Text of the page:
Tribunal Control can use Execute, Firebolt, Lightning Bolt, Javelin, and Cast into Time, along with Barrow Stalker, Vigilant Ancestor, Hive Defender, Emperor’s Blade, etc… The aim is to slow them down, remove, then gain life, and finally lay down large creatures and go face in one single large wave.
The Ramp Warrior Control archetype controls the board and builds up ramp with Tree Minder but also with Archein Venomtongue and Quicksilver Crossbow, as well as the Sword of the Inferno. The game plan is to then combo the midrange deck for the win using Unstoppable Rage combos (e.g. with Night Talon Lord or Vigilant Giant).
Telvanni Control uses more creatures than removal, but has the advantage of very good synergies between cards, cards that do damage and gain life (Black Hand Messenger), cards with shackle and lethal (Sanctuary Pet), combinations that draw multiple cards while simultaneously removing large threats (combo of Goblin Skulk, Telvanni Catspaw, and Cruel Firebloom).
Aggro – Midrange – Control: Beating Control decks
If a control deck gets enough removal cards, or the right combination of removal cards and draw engine, you won’t beat the control deck. There’s a reason some competitive players keep playing a lot of control decks in their lineup. That said…
Your Aggro against Control
Aggro can beat control by putting a priority on their draw cards, by putting more creatures on the board than control can deal with. The other way aggro beats control is by focusing on raising power or defense to values that make it more difficult to deal with removal cards. Firebolt is cheap but cannot kill a Fifth Legion Trainer alone. Execute can, but Execute cannot deal with anything with a power of 3 or higher. Put down an Ambitious Hireling right after a Fifth Legion Trainer, and you will make the Fifth Legion Trainer a 3/5 creature that cannot be removed by Firebolt, Lightning Bolt, or Execute. You can achieve the same effect with a Steel Scimitar on a Fifth Legion Trainer.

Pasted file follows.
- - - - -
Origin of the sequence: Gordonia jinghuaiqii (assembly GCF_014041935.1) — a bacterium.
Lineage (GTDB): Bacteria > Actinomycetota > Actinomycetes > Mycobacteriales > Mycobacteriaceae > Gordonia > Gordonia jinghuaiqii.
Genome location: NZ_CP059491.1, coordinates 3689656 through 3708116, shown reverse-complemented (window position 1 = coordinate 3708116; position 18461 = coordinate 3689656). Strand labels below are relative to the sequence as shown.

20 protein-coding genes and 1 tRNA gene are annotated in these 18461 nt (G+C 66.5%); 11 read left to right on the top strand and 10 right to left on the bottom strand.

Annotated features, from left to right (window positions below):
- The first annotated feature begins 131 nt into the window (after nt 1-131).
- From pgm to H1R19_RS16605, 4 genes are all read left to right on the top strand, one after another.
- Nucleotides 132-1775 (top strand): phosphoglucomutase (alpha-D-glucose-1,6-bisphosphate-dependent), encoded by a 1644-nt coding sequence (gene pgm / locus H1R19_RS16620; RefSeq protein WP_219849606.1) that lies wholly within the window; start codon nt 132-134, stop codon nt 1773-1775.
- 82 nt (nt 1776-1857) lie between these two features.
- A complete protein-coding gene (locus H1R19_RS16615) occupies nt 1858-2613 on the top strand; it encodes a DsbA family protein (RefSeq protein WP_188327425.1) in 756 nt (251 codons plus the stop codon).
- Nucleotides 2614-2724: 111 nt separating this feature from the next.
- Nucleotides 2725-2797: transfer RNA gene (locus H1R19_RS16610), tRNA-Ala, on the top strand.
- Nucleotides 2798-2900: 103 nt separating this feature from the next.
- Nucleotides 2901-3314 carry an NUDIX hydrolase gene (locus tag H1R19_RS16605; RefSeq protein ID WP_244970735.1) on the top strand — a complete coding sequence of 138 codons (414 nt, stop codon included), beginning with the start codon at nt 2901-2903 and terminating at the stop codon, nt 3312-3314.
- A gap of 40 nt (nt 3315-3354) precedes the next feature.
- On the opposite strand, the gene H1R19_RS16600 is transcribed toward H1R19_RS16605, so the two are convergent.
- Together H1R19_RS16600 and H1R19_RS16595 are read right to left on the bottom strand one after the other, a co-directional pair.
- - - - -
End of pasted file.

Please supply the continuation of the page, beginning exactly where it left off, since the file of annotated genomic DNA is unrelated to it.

The aggro deck must also play around certain control cards, like Ice Storm or Immolating Blast, both 6-drops, or Dawn’s Wrath, an 8-drop. If possible don’t play all the cards in your hand before the control opponent has 6 or 8 magicka, or raise the defense of your creatures above 3 defense for the majority of your creatures, or drop wards on them if you’re playing blue. These are ways of playing around Ice Storm.
Another noteworthy option for Aggro to sustain advantage over Control is to include tech-cards, that change the “rules of play”. Withered Hand Cultist makes it more costly for Control to play their removal actions. Garnag, Dark Adherent limits their magicka to 7, which would deny their Dawn’s Wrath entirely.
To play around Dawn’s Wrath, just play to each lane rather than just filling one, but by that time the aggro player may have lost anyway. When the control player has 8 magicka at hand they can generally play two removals or a removal and another card, and may start playing their big finishing creatures.